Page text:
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- Kiyuna beat Spain’s Damian Quintero in the finals and finished with a score of 28.72 points. He may be the only gold medalist in men’s kata since karate will not be an event at the 2024 Paris Games, according to the Olympics website.
- He told reporters that he appreciated “standing on this stage at the Olympics” and that he can “stand here even in this situation,” referring to the pandemic.
- Kiyuna bowed at the Nippon Budokan, Japan’s spiritual home of martial arts, after being named the winner.
- “Olympics draws the most attention. I was able to tell Okinawa, Japan, and around the world that karate, which is Okinawa’s tradition, is loved by a lot of people,” said Kiyuna. “I am happy to leave my mark on Okinawa’s history.”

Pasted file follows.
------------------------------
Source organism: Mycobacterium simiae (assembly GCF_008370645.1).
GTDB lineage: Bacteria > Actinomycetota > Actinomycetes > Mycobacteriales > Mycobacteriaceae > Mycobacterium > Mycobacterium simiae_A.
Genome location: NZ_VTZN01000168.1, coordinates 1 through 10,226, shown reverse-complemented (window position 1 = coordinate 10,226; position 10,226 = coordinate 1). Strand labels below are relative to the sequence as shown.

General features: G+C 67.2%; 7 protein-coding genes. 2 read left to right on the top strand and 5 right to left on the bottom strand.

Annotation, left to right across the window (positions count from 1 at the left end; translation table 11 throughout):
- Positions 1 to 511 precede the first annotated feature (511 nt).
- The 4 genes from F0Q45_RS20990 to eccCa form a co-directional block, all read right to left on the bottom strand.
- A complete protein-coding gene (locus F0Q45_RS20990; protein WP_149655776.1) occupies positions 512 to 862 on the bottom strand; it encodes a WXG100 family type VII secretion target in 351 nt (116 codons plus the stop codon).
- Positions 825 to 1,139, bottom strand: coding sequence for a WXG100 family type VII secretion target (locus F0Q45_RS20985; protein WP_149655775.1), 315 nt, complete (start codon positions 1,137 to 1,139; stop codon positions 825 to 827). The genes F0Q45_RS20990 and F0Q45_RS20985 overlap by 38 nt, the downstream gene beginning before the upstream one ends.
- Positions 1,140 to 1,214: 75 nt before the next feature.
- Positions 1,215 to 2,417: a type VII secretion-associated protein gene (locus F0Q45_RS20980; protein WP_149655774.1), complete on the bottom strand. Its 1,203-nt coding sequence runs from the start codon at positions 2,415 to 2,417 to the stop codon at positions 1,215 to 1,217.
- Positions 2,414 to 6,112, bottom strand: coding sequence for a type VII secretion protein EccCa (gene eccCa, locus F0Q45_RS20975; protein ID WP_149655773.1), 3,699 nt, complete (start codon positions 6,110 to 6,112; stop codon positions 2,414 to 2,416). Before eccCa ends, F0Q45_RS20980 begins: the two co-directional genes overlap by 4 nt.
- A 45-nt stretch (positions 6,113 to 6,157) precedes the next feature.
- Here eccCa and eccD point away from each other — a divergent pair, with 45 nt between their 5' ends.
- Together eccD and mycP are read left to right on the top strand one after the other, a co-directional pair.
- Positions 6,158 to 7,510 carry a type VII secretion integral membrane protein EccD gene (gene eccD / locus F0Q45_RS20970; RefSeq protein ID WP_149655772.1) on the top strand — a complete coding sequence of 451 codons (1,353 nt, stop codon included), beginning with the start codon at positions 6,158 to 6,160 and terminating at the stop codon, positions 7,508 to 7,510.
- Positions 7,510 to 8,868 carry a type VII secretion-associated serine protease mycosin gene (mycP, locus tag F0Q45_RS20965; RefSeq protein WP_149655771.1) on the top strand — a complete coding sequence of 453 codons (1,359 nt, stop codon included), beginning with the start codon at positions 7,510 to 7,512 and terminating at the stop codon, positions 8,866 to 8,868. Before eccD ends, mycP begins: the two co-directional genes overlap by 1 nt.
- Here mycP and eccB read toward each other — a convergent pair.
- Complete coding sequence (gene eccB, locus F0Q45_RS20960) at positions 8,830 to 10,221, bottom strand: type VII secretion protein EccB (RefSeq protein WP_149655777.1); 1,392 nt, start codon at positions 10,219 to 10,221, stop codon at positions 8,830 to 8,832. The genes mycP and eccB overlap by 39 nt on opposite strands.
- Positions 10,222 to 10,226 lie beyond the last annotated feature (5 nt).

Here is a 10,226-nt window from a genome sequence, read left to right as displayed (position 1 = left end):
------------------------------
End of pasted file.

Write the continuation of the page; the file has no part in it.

- He was given an Excellence Award at the 2018 Japanese Olympic Committee Sports Awards and the 2016 Japan Sports Awards.
- “I don’t take a day off, 365 days a year. I do five to six hours each day, seven days a week, on technical practice, and then one to two hours, seven days a week of physical training.”
- He is the only karateka to have won a men’s kata medal in each of the past four world championships.